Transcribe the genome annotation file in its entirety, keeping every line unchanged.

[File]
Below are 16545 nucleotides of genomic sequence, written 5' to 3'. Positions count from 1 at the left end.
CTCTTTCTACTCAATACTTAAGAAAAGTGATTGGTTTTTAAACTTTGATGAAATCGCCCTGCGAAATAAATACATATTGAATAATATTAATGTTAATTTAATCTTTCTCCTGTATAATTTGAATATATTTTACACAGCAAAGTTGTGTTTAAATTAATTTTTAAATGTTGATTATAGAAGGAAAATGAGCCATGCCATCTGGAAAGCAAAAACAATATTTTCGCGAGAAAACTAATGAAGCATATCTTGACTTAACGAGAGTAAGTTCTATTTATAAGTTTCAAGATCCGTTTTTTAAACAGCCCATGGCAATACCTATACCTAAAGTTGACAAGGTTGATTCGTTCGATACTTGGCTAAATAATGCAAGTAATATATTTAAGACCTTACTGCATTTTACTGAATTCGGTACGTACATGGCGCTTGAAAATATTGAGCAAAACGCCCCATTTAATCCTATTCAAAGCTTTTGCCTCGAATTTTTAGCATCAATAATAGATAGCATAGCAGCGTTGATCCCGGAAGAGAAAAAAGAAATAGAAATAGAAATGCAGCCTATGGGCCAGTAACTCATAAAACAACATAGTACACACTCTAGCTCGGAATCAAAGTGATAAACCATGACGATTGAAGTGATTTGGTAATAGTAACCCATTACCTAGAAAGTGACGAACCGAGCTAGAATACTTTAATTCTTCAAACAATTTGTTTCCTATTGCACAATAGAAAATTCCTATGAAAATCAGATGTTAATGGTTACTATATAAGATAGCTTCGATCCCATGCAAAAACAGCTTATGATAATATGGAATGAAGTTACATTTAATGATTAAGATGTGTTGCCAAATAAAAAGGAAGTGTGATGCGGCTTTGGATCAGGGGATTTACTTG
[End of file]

Below are 16545 nucleotides of genomic sequence, written 5' to 3'. Positions count from 1 at the left end.
CTCTTTCTACTCAATACTTAAGAAAAGTGATTGGTTTTTAAACTTTGATGAAATCGCCCTGCGAAATAAATACATATTGAATAATATTAATGTTAATTTAATCTTTCTCCTGTATAATTTGAATATATTTTACACAGCAAAGTTGTGTTTAAATTAATTTTTAAATGTTGATTATAGAAGGAAAATGAGCCATGCCATCTGGAAAGCAAAAACAATATTTTCGCGAGAAAACTAATGAAGCATATCTTGACTTAACGAGAGTAAGTTCTATTTATAAGTTTCAAGATCCGTTTTTTAAACAGCCCATGGCAATACCTATACCTAAAGTTGACAAGGTTGATTCGTTCGATACTTGGCTAAATAATGCAAGTAATATATTTAAGACCTTACTGCATTTTACTGAATTCGGTACGTACATGGCGCTTGAAAATATTGAGCAAAACGCCCCATTTAATCCTATTCAAAGCTTTTGCCTCGAATTTTTAGCATCAATAATAGATAGCATAGCAGCGTTGATCCCGGAAGAGAAAAAAGAAATAGAAATAGAAATGCAGCCTATGGGCCAGTAACTCATAAAACAACATAGTACACACTCTAGCTCGGAATCAAAGTGATAAACCATGACGATTGAAGTGATTTGGTAATAGTAACCCATTACCTAGAAAGTGACGAACCGAGCTAGAATACTTTAATTCTTCAAACAATTTGTTTCCTATTGCACAATAGAAAATTCCTATGAAAATCAGATGTTAATGGTTACTATATAAGATAGCTTCGATCCCATGCAAAAACAGCTTATGATAATATGGAATGAAGTTACATTTAATGATTAAGATGTGTTGCCAAATAAAAAGGAAGTGTGATGCGGCTTTGGATCAGGGGATTTACTTG